Croatian activists to challenge law barring gay couples from fostering children

Zagreb (AFP) –


Croatian gay rights groups on Tuesday slammed a new law that blocks same sex couples from becoming foster parents and vowed to fight it in the country's top court.

The new law was adopted by parliament last Friday after a heated debate in the staunchly Catholic country over whether same-sex couples should be eligible to take in children.

"As soon as this discriminatory law enters into force we will file a complaint with the constitutional court," Daniel Martinovic of Rainbow Families association, an association of same-sex parents, told AFP.

It "once again sends a message to (LGBT) 'life partners' that they are second-class citizens, and also doesn't take childrens' best interests into account," he said.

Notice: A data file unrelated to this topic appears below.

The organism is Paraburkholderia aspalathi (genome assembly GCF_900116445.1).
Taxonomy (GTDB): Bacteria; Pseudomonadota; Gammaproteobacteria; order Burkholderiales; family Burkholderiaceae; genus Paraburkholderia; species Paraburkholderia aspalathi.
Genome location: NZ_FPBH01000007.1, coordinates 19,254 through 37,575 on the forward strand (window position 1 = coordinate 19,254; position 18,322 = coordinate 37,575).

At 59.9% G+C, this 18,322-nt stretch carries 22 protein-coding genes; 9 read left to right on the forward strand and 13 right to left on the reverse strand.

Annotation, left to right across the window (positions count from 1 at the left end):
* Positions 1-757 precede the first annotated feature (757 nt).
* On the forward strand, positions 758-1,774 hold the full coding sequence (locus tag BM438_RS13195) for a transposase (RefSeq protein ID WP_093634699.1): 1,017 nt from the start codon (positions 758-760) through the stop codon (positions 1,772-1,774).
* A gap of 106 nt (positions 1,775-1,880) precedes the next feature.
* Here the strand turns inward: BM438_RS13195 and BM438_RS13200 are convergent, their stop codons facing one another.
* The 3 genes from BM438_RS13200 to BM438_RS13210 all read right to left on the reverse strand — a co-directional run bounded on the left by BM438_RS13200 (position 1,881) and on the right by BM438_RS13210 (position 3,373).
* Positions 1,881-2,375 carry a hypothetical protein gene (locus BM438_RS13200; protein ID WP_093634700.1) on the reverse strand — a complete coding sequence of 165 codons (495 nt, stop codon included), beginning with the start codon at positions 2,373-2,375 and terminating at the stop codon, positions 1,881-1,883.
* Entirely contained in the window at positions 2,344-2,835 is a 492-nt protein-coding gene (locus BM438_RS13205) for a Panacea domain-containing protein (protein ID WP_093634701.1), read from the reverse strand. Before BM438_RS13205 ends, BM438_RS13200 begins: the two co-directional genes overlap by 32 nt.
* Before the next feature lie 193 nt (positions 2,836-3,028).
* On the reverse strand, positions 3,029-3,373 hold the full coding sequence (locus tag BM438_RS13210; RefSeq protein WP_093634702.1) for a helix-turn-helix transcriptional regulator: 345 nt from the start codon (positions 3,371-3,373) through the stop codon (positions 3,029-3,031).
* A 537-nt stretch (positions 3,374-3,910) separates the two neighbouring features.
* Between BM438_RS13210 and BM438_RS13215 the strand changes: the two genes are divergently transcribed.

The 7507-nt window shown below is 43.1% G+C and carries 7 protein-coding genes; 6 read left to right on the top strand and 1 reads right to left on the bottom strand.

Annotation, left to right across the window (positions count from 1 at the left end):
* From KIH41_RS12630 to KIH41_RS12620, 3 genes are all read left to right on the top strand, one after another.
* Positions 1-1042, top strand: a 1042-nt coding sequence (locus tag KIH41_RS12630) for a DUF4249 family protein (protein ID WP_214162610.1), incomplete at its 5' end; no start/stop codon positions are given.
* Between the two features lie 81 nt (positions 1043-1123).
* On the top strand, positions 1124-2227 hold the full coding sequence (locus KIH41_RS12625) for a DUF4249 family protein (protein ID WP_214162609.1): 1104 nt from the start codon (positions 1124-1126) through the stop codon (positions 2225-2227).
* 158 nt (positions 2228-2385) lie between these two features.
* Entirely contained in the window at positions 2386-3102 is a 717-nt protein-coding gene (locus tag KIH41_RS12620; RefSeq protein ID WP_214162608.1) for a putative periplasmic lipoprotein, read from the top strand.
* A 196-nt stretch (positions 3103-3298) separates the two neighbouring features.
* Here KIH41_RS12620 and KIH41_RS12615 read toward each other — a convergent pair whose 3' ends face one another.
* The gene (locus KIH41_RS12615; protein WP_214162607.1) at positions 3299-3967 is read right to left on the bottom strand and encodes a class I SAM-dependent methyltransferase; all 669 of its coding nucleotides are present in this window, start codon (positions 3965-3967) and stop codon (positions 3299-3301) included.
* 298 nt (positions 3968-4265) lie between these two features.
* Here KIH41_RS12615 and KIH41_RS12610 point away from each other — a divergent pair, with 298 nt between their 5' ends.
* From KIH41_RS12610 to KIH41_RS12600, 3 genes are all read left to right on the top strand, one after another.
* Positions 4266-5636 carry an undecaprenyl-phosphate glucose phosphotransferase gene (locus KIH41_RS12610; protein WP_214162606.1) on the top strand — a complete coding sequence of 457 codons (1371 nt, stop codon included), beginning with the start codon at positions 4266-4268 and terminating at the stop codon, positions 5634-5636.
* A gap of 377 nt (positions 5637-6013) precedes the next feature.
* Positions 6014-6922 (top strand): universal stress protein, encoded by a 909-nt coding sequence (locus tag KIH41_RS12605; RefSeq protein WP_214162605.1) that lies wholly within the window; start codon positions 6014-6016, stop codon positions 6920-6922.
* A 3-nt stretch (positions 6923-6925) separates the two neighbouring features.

Croatia, which joined the European Union in 2013, has seen a gradual liberalisation of gay rights in recent years.

Homosexual couples are unable to marry legally but can register as "life partners" since 2014.

During the debate on the law, Stevo Culej, an MP of the ruling conservative HDZ, asked another deputy whether he would "give a child to two (participants) of the gay pride parade with bare butts."

The comments were lambasted in local media as deeply homophobic.

Ahead of the vote, more than 200 prominent Croatian psychologists and sociologists in a statement voiced hope that lawmakers would not be led by "prejudices and stereotypes" and deprive children of a chance to be paired with foster parents "regardless of their sexual orientation."

Afterwards, Mladen Kozic and Ivo Segota, a gay couple aspiring to become foster parents, wrote an open letter to the government saying that by "refusing to include life partners' families in the law ... you further boosted stigma and gave it a legal framework."

Around 262 gay couples have registered as life partners in Croatia.